This trip is a unique boating holiday experience perfect for families, couples and singles. The cruise itinerary combines sailing the beautiful sheltered sea lochs of Argyll with the fun of cruising the Crinan Canal and the opportunity to walk (and cycle) along the pathways and explore onshore. You will cruise some of the most spectacular sea lochs of the Cowal Peninsula in Argyll on the West Coast of Scotland and watch for rare birdlife and marine mammals. The Crinan Canal meanders through truly magnificent scenery and is rich in history, with many world-class heritage sites. It is a designated wildlife reserve with miles of forest walks and cycle ways. Managing the locks on the canal and the camaraderie of meeting others along the route is great fun. The combination of the excitement of being on the boat and exploring sea lochs and coastlines, makes this trip the perfect adventure holiday for everyone. Click to find out more about the Crinan Canal
After boarding at 3.00pm, following the safety briefing, we depart Holy Loch to head south, under mizzen sail and Kelvin diesel, along the magnificent Firth of Clyde to our first anchorage in Loch Riddon. We anchor off a small burn and a lovely, old country house with its own dock and Admiralty steps. It is a magical place to anchor for the night and dinner is often enjoyed to the backdrop of a perfect westerly sunset. This area is known as Argyll's Secret Coast because it is best accessed from the sea. At anchor at night all you will hear are the calls of the birds, the occasional cough of a fox and the sound of the waves lapping against the side of the hull. The Kyles of Bute are world renowned amongst sailors. The sheltered coastal waters and stunning scenery have historically established the area as a popular area for people who love being out on the water because of the natural harbours, sheltered beaches and tidal narrows. Ardlamont Point which we pass on the way has frequent basking shark reports. Throughout the area there are occasional pods of dolphins and porpoise and the rocks have seals a-plenty included the more rare, and misnamed Common Seal.
Following the first breakfast at anchor we set sail for Ardrishaig and the Crinan Canal. On the way we pass the dramatic mountains of the Isle of Arran with the chance of a seeing a basking shark or even (on very rare occasions) a whale. Porpoises and Dolphins often appear around the boat and even frolic in the bow wave as we travel up Loch Fyne to the little port and entrance of the canal at Ardrishaig. A steep rush of water, a rapid climb and we are in the first basin. A sharp turn and we pass through two more locks before settling for the night at a quiet spot alongside a grassy bank. Aperitif, wine and dinner follow!
We explore the Crinan Canal and take the boat through the 15 locks (Locks 1,14 and 15 are fully automated) and admire the incredible scenery from the deck. We enjoy the calm after the first few days at sea and look for birds from a canal-side hide over one of the finest sites in Europe for salt wetland birds. It is common to see otters and wild mink along the way and herons and wrens are frequently spotted. Rare red squirrels and even rarer pine martins are in the nearby pine forests and recently beavers were re-introduced into the area. You can walk along the nine-mile towpath as we wander through the locks or for the more adventurous a forest walk amongst mature woodland that starts at Loch 9 is on offer. There is also a Woodland Trust walk giving wonderful views of the Sound of Jura and the Island of Jura itself, taking you through oak and hazel woodland to Lock 14. The whole area is steeped in mystery; if you follow the footpath at Lock 5 you arrive, after a steep 15 minute walk, to the Achnabrek cup and ring markings. What were they for and who carved them with such skill is a long unanswered question. There are other cups and ring markings just a five minute walk from the canal-side Cairnbaan Hotel, an original coaching inn that was built in the eighteenth century when the Canal was being constructed. You can also take a trip to Kilmartin Glen and discover the ancient archaeology there and visit Danadd, known as the birthplace of Scotland as it was the capital of the Scots Kingdom of Dalriada. You can choose to drink at a local pub with fine draft ales and travel as far as you wish each day. You can even fly fish the canal for wild trout (no permit required) and there is even a salmon run through the Canal!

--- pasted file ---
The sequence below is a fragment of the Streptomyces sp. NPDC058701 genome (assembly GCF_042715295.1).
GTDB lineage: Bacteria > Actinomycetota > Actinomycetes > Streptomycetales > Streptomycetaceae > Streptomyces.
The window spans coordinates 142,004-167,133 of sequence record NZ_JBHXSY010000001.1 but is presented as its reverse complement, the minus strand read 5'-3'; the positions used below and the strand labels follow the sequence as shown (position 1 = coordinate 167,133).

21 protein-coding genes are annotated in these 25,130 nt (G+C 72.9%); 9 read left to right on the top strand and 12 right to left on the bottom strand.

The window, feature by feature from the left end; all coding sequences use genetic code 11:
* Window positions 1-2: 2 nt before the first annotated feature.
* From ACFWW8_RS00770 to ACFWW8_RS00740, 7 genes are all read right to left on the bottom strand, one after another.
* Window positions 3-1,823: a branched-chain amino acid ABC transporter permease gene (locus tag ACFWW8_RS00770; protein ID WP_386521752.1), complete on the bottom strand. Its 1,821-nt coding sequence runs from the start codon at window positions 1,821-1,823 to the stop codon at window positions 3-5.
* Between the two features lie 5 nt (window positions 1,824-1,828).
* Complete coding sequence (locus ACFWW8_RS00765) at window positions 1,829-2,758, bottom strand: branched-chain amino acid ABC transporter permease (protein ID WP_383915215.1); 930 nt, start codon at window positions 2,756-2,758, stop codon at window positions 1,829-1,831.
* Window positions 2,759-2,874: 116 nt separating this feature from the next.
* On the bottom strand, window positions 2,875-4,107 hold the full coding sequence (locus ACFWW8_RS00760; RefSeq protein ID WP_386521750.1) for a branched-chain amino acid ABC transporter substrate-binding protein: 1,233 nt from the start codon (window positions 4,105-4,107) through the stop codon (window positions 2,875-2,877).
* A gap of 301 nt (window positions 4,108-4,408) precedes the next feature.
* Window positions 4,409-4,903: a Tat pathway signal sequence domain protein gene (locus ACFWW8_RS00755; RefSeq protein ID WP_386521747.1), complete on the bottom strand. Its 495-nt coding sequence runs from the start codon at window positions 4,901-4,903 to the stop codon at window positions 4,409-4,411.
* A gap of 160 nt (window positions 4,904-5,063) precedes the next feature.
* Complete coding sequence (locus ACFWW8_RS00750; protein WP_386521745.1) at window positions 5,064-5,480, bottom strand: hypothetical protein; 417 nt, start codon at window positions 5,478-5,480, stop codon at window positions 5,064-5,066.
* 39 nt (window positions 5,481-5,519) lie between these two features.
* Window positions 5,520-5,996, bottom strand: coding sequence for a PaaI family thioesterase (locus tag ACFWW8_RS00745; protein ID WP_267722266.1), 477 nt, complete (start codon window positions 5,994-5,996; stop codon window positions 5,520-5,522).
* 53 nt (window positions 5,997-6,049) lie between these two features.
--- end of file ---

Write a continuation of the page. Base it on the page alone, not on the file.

We mostly operate the locks ourselves, giving us a fine sense of history as they have been opened and closed in the same way for over 200 years.
We leave the Canal via the sea lochs at Ardrishaig and head down Loch Fyne to the Burnt Islands at the head of the spectacular West Kyle of Bute, where we anchor for the night near a bird-breeding colony, which also has a delightful colony of Common Seals. After breakfast we launch the dinghy and motor discreetly round the Islands to have a close look at all the many different species of breeding birds and see the (rare) Common Seal colony from close up as the mothers guard their pups. Then we up-anchor to travel along the magnificant coast of Cowal to arrive at our next anchorage in Loch Goil. We pass the ancient Carrick Castle, once a Viking fort and resting place for Mary Queen of Scots, to anchor off a delightful stream in a sheltered bay of the Loch. Here you can swim off the boat, see the seals and dolphins and listen to the stags as they bellow out their cries in the rutting season. We all have to keep an eye out for submarines in this a very deep loch!
After a final breakfast on board, we up-anchor and enjoy a relaced cruise to Holy Loch to disembark at 11.00am
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